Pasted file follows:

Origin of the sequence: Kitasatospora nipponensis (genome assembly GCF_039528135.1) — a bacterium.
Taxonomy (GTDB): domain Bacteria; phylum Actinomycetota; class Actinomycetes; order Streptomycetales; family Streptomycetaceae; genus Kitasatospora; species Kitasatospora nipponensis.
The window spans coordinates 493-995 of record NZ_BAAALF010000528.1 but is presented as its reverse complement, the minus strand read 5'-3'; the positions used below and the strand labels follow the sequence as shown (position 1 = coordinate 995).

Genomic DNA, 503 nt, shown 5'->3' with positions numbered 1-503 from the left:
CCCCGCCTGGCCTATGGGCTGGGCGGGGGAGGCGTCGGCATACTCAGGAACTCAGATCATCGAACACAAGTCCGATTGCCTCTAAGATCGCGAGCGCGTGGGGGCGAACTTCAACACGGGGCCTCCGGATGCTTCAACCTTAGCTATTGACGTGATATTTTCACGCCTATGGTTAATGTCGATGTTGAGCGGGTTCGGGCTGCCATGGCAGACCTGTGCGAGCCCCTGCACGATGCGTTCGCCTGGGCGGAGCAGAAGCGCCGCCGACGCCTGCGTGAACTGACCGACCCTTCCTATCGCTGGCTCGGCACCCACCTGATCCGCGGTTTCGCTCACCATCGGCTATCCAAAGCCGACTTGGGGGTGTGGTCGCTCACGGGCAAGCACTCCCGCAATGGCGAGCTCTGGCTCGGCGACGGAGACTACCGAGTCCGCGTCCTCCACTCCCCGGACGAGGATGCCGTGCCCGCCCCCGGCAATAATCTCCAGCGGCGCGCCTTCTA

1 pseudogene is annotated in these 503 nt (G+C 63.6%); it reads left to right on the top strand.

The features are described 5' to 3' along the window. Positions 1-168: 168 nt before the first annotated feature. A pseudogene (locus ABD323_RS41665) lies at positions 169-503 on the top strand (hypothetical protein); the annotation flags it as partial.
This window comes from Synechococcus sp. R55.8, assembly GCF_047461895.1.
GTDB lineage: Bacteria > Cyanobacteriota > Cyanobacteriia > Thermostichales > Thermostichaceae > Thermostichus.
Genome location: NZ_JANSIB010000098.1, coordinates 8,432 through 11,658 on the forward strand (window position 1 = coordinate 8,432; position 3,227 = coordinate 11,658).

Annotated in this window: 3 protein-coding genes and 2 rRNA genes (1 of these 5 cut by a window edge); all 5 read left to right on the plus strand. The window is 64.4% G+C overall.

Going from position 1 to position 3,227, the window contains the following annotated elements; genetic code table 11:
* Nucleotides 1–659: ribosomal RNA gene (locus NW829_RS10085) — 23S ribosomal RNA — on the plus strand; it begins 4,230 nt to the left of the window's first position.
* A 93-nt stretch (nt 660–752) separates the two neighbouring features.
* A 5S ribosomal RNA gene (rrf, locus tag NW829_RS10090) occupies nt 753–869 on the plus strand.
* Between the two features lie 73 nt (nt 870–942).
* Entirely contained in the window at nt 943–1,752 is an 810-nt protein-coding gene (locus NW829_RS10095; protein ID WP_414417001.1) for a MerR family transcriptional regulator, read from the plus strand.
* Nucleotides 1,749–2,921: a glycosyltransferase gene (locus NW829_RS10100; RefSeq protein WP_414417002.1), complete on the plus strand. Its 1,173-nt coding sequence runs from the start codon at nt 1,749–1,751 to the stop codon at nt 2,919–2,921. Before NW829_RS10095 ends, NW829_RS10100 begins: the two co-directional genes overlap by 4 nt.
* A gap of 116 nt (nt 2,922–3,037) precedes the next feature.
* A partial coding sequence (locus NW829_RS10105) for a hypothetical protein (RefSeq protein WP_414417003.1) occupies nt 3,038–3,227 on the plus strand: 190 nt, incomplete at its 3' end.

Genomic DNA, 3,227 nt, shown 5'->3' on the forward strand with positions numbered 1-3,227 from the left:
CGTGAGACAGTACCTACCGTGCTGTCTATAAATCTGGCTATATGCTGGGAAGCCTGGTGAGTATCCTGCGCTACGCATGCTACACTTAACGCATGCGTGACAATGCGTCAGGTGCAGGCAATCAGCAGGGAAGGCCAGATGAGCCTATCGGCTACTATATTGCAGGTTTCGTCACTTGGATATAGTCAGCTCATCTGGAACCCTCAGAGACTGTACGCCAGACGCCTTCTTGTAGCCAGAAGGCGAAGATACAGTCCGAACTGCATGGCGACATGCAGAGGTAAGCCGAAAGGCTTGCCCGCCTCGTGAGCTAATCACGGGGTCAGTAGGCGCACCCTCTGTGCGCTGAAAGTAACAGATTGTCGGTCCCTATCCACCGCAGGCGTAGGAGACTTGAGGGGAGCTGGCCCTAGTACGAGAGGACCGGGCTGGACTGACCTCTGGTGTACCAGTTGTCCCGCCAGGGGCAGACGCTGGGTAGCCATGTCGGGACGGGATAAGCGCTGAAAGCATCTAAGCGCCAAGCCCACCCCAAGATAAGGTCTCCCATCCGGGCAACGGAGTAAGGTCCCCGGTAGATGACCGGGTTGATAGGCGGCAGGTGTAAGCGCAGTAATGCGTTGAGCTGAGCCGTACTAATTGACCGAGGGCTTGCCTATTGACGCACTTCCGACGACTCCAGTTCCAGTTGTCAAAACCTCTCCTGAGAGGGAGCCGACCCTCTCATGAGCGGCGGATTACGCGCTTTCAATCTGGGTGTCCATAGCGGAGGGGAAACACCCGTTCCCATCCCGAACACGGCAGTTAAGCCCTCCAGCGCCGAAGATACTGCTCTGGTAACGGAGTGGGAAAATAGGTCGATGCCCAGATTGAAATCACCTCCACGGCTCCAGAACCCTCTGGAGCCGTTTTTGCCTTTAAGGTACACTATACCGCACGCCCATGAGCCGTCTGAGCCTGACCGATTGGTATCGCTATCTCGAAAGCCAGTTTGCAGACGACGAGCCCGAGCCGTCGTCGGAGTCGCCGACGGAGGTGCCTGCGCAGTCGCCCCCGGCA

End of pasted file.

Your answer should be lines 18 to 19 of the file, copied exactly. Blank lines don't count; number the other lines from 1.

* Nucleotides 1,749–2,921: a glycosyltransferase gene (locus NW829_RS10100; RefSeq protein WP_414417002.1), complete on the plus strand. Its 1,173-nt coding sequence runs from the start codon at nt 1,749–1,751 to the stop codon at nt 2,919–2,921. Before NW829_RS10095 ends, NW829_RS10100 begins: the two co-directional genes overlap by 4 nt.
* A gap of 116 nt (nt 2,922–3,037) precedes the next feature.